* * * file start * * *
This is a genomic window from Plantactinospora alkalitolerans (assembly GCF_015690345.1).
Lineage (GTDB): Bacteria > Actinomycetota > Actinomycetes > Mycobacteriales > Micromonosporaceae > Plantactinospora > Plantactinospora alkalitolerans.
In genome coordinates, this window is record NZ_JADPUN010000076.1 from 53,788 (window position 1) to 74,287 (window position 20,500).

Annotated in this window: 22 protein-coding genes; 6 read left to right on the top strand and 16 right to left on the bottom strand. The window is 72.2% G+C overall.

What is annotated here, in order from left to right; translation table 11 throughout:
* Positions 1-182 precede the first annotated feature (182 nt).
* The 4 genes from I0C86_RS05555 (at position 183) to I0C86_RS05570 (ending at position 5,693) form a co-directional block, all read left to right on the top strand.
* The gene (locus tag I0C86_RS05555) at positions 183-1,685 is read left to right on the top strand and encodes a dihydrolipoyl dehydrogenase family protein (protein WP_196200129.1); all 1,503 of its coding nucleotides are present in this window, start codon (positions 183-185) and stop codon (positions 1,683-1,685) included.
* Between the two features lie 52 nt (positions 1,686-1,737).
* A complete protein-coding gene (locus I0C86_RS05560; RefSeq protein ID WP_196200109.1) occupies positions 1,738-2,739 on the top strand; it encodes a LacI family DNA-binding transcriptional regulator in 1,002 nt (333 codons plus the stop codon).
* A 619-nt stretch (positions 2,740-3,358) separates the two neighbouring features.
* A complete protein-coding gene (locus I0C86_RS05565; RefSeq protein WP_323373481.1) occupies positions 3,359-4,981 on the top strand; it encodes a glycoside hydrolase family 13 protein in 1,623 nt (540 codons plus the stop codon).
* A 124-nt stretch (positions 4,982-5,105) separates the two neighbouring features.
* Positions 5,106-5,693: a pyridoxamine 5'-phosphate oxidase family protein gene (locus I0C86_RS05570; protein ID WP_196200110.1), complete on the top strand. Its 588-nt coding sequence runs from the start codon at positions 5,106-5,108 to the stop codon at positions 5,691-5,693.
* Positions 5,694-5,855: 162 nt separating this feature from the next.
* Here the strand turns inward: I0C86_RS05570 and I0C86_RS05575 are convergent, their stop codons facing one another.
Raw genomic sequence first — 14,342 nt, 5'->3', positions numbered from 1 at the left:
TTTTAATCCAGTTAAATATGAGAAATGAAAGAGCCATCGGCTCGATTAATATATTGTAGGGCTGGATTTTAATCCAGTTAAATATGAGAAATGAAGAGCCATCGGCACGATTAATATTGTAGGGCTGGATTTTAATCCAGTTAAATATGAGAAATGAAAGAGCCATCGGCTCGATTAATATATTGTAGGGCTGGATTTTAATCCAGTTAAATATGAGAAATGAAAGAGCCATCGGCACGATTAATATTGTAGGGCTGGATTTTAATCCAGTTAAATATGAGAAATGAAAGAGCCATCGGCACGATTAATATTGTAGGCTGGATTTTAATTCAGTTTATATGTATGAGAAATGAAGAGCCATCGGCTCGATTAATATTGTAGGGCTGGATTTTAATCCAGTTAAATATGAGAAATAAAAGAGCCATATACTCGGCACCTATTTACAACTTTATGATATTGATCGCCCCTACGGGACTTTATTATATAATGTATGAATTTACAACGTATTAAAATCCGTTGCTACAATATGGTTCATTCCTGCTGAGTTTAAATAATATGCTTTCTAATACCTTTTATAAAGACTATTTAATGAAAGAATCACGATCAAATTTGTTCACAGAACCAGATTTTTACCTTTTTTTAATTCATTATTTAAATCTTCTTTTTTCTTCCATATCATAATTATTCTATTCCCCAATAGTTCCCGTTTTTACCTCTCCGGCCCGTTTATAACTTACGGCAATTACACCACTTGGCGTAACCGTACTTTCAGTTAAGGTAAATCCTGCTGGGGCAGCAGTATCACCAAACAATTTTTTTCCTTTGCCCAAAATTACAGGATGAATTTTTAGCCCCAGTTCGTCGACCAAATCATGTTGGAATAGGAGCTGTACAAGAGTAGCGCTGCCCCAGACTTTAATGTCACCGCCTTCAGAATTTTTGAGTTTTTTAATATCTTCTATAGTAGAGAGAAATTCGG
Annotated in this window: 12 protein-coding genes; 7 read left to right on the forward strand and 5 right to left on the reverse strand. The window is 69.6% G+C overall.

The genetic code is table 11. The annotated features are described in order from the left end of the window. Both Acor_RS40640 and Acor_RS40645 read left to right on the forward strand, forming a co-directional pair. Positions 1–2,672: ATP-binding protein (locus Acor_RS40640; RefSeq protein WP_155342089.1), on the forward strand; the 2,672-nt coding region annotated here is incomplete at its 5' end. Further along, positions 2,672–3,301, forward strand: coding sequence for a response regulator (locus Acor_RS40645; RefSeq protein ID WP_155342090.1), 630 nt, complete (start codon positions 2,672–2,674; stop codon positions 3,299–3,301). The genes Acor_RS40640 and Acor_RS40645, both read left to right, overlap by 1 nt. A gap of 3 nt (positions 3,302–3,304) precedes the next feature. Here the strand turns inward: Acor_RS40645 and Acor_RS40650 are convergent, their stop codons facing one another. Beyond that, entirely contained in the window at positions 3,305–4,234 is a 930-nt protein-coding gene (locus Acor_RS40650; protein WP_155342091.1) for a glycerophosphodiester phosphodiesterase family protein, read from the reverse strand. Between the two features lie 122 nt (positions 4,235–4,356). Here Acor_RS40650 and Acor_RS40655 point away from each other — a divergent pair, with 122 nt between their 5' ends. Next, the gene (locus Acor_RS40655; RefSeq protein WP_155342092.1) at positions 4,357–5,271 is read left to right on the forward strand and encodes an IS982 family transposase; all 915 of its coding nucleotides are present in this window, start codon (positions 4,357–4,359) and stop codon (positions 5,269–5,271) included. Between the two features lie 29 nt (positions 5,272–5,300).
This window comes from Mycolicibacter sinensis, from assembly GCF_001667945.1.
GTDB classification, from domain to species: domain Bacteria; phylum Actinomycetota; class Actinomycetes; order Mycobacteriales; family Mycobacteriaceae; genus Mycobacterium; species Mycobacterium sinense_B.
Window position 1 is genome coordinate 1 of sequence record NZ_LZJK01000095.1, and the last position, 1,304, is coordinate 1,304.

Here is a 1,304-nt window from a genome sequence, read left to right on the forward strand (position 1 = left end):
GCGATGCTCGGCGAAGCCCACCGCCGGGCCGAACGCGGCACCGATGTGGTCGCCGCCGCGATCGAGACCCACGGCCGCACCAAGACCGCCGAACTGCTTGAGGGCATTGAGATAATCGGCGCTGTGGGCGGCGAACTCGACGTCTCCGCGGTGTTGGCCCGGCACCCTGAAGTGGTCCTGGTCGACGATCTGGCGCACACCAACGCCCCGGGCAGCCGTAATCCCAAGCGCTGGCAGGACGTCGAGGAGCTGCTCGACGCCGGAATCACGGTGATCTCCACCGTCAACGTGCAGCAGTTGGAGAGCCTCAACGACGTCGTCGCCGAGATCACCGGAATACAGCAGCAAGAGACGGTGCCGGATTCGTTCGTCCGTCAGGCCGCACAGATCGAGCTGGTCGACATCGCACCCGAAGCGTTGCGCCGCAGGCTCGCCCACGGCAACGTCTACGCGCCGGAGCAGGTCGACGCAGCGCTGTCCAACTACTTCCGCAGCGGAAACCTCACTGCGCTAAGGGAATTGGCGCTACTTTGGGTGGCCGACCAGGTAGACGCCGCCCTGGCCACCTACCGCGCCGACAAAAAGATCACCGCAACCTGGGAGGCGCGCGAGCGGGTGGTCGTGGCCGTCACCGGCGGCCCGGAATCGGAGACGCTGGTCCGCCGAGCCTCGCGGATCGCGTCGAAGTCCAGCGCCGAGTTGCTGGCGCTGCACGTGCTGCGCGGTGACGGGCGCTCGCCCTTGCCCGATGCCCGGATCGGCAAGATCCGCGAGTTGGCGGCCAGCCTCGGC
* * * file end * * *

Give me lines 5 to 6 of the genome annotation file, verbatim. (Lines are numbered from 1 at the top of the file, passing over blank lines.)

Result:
What is annotated here, in order from left to right; translation table 11 throughout:
* Positions 1-182 precede the first annotated feature (182 nt).